"I actually met (Banks) at the Route 66 Marathon in Tulsa; we had a booth up there (at the pre-race expo) so that's where I met him and that's where we started the conversation about joining the Fort Smith Marathon," Cole said.

"Just to be a part of what he and his program stands for, that was the whole reason why we wanted them to be able to include those kids and those young adults that normally can't participate in a half-marathon. To get a chance to be part of that and get a medal and to cross the finish line, so just seeing their faces when they crossed the finish line and how they were smiling was everything we could have hoped for."

After Fort Smith, Ainsley's Angels took part in other Arkansas half-marathons this year, including the Little Rock Marathon in March and the Hogeye in Springdale the following month.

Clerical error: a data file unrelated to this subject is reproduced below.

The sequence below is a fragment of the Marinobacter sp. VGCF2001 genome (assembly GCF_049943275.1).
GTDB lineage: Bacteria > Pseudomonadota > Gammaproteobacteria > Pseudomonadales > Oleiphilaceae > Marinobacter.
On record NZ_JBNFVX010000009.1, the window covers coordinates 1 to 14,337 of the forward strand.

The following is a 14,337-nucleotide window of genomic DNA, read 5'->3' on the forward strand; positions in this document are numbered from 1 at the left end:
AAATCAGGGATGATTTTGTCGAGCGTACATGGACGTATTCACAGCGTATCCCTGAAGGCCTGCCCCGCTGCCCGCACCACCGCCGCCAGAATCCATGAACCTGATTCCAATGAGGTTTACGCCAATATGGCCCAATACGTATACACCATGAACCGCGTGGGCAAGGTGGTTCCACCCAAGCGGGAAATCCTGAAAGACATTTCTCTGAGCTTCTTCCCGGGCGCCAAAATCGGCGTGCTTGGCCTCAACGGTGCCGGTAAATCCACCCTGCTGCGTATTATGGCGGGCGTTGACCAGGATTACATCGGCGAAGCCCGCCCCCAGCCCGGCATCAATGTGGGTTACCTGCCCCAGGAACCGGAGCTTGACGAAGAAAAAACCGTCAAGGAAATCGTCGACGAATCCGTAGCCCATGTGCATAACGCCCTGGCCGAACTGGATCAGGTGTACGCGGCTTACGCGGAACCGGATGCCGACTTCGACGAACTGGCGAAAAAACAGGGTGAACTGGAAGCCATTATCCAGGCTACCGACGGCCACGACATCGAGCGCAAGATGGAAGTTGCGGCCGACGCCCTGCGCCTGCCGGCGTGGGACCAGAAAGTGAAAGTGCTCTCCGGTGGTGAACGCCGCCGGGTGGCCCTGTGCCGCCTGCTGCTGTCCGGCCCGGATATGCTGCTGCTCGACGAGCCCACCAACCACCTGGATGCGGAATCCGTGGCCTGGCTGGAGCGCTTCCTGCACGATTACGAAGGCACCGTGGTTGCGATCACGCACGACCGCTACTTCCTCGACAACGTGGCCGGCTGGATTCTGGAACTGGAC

"I think it was after that (Fort Smith) half marathon was when we just really saw a lot of growth; that's when our registrations to be an Angel rider and an Angel runner really increased," Banks said. "It was right after that where I started getting a lot of phone calls from Little Rock, inviting us to these races.

"To be a part of a race, Ainsley's Angels has to be invited by the race director to be a part of it, so I don't show up unless we have an invitation by the race director. I think the Fort Smith Marathon really kind of solidified us in the state to where it got people's attention, so I started getting a lot of phone calls asking us to be in races."

While Banks will be planning to run with Ainsley's Angels in other races across Arkansas the rest of this year, there's an out-of-state event he is also looking forward to completing.